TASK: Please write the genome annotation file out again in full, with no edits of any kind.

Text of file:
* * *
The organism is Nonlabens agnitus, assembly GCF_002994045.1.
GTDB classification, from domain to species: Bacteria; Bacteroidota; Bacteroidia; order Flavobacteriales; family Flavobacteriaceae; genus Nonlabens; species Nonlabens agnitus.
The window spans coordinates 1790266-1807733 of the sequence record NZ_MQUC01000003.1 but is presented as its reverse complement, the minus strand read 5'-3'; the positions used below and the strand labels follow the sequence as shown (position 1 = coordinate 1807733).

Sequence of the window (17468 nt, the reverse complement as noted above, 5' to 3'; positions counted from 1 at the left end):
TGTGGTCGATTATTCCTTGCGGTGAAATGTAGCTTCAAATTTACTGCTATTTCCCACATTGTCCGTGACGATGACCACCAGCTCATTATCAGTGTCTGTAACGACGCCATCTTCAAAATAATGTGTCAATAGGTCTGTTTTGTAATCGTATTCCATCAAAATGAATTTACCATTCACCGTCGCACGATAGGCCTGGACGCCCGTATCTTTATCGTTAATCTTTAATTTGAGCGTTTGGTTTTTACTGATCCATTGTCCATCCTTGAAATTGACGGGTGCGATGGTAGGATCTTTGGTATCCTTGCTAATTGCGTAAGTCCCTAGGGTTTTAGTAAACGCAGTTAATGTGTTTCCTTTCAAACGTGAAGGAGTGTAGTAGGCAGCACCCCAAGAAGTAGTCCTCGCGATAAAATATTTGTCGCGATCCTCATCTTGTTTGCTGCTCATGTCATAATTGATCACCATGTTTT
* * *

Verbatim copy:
The organism is Nonlabens agnitus, assembly GCF_002994045.1.
GTDB classification, from domain to species: Bacteria; Bacteroidota; Bacteroidia; order Flavobacteriales; family Flavobacteriaceae; genus Nonlabens; species Nonlabens agnitus.
The window spans coordinates 1790266-1807733 of the sequence record NZ_MQUC01000003.1 but is presented as its reverse complement, the minus strand read 5'-3'; the positions used below and the strand labels follow the sequence as shown (position 1 = coordinate 1807733).

Sequence of the window (17468 nt, the reverse complement as noted above, 5' to 3'; positions counted from 1 at the left end):
TGTGGTCGATTATTCCTTGCGGTGAAATGTAGCTTCAAATTTACTGCTATTTCCCACATTGTCCGTGACGATGACCACCAGCTCATTATCAGTGTCTGTAACGACGCCATCTTCAAAATAATGTGTCAATAGGTCTGTTTTGTAATCGTATTCCATCAAAATGAATTTACCATTCACCGTCGCACGATAGGCCTGGACGCCCGTATCTTTATCGTTAATCTTTAATTTGAGCGTTTGGTTTTTACTGATCCATTGTCCATCCTTGAAATTGACGGGTGCGATGGTAGGATCTTTGGTATCCTTGCTAATTGCGTAAGTCCCTAGGGTTTTAGTAAACGCAGTTAATGTGTTTCCTTTCAAACGTGAAGGAGTGTAGTAGGCAGCACCCCAAGAAGTAGTCCTCGCGATAAAATATTTGTCGCGATCCTCATCTTGTTTGCTGCTCATGTCATAATTGATCACCATGTTTT